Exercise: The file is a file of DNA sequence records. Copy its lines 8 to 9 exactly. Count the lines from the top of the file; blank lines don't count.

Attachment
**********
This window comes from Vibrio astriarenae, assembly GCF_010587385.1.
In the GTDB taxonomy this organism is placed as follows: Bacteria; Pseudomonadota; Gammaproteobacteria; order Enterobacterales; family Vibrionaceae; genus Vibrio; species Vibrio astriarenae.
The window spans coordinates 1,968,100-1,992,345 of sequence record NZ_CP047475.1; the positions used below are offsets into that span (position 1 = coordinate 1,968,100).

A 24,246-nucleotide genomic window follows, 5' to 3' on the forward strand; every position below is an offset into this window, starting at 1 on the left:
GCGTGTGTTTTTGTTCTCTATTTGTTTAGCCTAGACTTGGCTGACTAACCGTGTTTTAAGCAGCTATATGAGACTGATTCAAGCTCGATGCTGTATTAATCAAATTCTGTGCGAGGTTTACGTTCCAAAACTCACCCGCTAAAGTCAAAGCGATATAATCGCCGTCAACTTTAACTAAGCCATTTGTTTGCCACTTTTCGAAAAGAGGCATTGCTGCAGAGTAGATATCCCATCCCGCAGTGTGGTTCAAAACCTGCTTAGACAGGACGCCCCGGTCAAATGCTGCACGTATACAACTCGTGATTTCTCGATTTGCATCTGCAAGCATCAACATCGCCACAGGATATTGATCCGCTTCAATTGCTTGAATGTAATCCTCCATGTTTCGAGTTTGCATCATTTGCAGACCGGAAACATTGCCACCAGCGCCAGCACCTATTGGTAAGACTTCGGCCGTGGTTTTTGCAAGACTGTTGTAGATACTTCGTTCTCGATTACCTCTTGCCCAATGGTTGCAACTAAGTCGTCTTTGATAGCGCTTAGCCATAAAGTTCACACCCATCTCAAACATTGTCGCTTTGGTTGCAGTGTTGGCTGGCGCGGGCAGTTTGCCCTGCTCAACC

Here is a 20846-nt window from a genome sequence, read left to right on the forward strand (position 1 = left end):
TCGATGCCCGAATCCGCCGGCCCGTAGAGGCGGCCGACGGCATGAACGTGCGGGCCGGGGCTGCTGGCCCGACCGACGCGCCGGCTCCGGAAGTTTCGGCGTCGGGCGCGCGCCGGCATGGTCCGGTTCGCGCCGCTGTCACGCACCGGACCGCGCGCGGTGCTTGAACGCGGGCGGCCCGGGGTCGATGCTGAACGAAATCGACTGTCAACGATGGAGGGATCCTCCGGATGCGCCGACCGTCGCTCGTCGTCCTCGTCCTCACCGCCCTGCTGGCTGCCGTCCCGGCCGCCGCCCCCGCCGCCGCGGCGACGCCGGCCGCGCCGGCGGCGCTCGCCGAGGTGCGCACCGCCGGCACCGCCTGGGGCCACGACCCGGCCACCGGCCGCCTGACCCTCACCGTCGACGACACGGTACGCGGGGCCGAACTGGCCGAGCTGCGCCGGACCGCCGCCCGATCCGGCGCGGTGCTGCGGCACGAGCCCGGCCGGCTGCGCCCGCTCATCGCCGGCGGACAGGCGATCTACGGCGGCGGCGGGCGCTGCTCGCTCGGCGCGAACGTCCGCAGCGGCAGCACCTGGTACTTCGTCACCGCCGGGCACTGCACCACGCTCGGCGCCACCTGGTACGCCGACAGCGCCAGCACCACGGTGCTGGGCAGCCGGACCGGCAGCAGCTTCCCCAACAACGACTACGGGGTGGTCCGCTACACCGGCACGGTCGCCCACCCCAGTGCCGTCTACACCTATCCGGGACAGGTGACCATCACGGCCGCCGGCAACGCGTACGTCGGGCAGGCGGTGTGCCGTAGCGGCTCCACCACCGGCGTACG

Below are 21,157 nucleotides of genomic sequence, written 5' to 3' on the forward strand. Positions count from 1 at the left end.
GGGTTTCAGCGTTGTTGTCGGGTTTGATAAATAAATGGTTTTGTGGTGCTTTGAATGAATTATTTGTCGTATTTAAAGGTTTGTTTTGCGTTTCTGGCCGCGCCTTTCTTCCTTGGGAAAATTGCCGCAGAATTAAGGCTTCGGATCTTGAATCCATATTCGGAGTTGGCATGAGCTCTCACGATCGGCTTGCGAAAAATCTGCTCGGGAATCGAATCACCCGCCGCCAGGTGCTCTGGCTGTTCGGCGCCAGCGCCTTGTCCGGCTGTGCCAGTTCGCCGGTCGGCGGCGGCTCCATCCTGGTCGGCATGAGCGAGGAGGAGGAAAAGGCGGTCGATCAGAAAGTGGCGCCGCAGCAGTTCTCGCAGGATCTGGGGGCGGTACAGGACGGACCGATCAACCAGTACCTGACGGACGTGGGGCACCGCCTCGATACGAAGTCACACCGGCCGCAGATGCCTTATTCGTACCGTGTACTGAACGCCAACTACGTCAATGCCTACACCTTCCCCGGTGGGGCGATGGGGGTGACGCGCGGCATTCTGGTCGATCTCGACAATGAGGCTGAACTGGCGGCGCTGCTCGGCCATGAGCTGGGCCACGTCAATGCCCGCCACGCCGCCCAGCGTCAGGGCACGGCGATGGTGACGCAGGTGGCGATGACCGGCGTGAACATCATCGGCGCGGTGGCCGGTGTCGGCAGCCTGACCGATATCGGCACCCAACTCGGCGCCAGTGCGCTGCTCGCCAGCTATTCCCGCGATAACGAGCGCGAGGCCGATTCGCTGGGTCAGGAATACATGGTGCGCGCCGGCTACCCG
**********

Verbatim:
Below are 21,157 nucleotides of genomic sequence, written 5' to 3' on the forward strand. Positions count from 1 at the left end.
GGGTTTCAGCGTTGTTGTCGGGTTTGATAAATAAATGGTTTTGTGGTGCTTTGAATGAATTATTTGTCGTATTTAAAGGTTTGTTTTGCGTTTCTGGCCGCGCCTTTCTTCCTTGGGAAAATTGCCGCAGAATTAAGGCTTCGGATCTTGAATCCATATTCGGAGTTGGCATGAGCTCTCACGATCGGCTTGCGAAAAATCTGCTCGGGAATCGAATCACCCGCCGCCAGGTGCTCTGGCTGTTCGGCGCCAGCGCCTTGTCCGGCTGTGCCAGTTCGCCGGTCGGCGGCGGCTCCATCCTGGTCGGCATGAGCGAGGAGGAGGAAAAGGCGGTCGATCAGAAAGTGGCGCCGCAGCAGTTCTCGCAGGATCTGGGGGCGGTACAGGACGGACCGATCAACCAGTACCTGACGGACGTGGGGCACCGCCTCGATACGAAGTCACACCGGCCGCAGATGCCTTATTCGTACCGTGTACTGAACGCCAACTACGTCAATGCCTACACCTTCCCCGGTGGGGCGATGGGGGTGACGCGCGGCATTCTGGTCGATCTCGACAATGAGGCTGAACTGGCGGCGCTGCTCGGCCATGAGCTGGGCCACGTCAATGCCCGCCACGCCGCCCAGCGTCAGGGCACGGCGATGGTGACGCAGGTGGCGATGACCGGCGTGAACATCATCGGCGCGGTGGCCGGTGTCGGCAGCCTGACCGATATCGGCACCCAACTCGGCGCCAGTGCGCTGCTCGCCAGCTATTCCCGCGATAACGAGCGCGAGGCCGATTCGCTGGGTCAGGAATACATGGTGCGCGCCGGCTACCCG